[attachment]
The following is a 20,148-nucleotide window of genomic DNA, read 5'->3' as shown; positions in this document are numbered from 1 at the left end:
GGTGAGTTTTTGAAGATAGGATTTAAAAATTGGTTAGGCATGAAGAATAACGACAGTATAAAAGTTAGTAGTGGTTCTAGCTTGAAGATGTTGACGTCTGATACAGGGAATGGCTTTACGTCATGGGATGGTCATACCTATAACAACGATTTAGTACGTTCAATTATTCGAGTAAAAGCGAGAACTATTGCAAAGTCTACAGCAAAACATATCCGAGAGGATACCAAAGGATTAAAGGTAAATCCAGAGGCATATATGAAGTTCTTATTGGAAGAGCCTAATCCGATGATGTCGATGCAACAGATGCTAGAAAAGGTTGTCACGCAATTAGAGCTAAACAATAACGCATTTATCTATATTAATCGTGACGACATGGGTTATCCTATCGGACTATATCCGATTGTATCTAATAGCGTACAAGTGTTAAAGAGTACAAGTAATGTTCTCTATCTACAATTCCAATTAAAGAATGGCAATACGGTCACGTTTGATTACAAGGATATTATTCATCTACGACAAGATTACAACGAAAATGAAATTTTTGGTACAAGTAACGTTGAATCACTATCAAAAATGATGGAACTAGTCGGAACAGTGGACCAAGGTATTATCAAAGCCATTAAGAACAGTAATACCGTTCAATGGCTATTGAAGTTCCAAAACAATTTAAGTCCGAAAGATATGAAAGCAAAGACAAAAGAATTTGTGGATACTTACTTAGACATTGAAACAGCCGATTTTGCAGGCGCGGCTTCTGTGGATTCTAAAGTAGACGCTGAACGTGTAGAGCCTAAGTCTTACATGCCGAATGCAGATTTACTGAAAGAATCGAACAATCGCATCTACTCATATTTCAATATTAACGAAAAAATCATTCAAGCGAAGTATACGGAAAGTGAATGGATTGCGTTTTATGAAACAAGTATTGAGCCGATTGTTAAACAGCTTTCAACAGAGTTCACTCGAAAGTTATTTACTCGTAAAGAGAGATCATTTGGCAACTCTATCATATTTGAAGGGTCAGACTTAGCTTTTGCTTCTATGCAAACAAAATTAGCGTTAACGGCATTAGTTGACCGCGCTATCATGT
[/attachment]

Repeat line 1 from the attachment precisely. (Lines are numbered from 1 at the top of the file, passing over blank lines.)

The following is a 20,148-nucleotide window of genomic DNA, read 5'->3' as shown; positions in this document are numbered from 1 at the left end: